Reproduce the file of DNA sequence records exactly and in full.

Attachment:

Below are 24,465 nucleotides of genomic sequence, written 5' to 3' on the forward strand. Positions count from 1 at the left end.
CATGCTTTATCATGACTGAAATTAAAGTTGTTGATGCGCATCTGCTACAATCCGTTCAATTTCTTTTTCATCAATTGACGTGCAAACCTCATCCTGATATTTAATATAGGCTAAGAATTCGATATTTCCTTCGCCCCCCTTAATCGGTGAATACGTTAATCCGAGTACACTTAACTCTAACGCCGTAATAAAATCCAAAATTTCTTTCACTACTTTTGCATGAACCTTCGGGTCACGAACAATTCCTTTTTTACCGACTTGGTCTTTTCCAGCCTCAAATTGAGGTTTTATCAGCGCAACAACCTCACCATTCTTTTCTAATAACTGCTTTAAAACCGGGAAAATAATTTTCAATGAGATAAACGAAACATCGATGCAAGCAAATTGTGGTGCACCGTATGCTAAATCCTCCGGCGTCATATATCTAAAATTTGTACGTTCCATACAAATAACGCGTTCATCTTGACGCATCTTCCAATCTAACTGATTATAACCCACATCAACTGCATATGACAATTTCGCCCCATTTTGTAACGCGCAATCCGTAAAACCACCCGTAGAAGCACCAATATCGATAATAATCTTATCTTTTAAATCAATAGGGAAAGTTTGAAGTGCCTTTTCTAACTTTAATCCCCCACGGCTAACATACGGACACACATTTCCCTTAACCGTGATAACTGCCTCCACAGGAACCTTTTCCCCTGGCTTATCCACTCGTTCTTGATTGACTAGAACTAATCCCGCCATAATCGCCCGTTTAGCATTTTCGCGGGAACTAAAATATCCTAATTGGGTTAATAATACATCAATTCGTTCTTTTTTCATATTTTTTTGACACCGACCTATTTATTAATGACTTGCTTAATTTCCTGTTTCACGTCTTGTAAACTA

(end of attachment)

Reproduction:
Below are 24,465 nucleotides of genomic sequence, written 5' to 3' on the forward strand. Positions count from 1 at the left end.
CATGCTTTATCATGACTGAAATTAAAGTTGTTGATGCGCATCTGCTACAATCCGTTCAATTTCTTTTTCATCAATTGACGTGCAAACCTCATCCTGATATTTAATATAGGCTAAGAATTCGATATTTCCTTCGCCCCCCTTAATCGGTGAATACGTTAATCCGAGTACACTTAACTCTAACGCCGTAATAAAATCCAAAATTTCTTTCACTACTTTTGCATGAACCTTCGGGTCACGAACAATTCCTTTTTTACCGACTTGGTCTTTTCCAGCCTCAAATTGAGGTTTTATCAGCGCAACAACCTCACCATTCTTTTCTAATAACTGCTTTAAAACCGGGAAAATAATTTTCAATGAGATAAACGAAACATCGATGCAAGCAAATTGTGGTGCACCGTATGCTAAATCCTCCGGCGTCATATATCTAAAATTTGTACGTTCCATACAAATAACGCGTTCATCTTGACGCATCTTCCAATCTAACTGATTATAACCCACATCAACTGCATATGACAATTTCGCCCCATTTTGTAACGCGCAATCCGTAAAACCACCCGTAGAAGCACCAATATCGATAATAATCTTATCTTTTAAATCAATAGGGAAAGTTTGAAGTGCCTTTTCTAACTTTAATCCCCCACGGCTAACATACGGACACACATTTCCCTTAACCGTGATAACTGCCTCCACAGGAACCTTTTCCCCTGGCTTATCCACTCGTTCTTGATTGACTAGAACTAATCCCGCCATAATCGCCCGTTTAGCATTTTCGCGGGAACTAAAATATCCTAATTGGGTTAATAATACATCAATTCGTTCTTTTTTCATATTTTTTTGACACCGACCTATTTATTAATGACTTGCTTAATTTCCTGTTTCACGTCTTGTAAACTA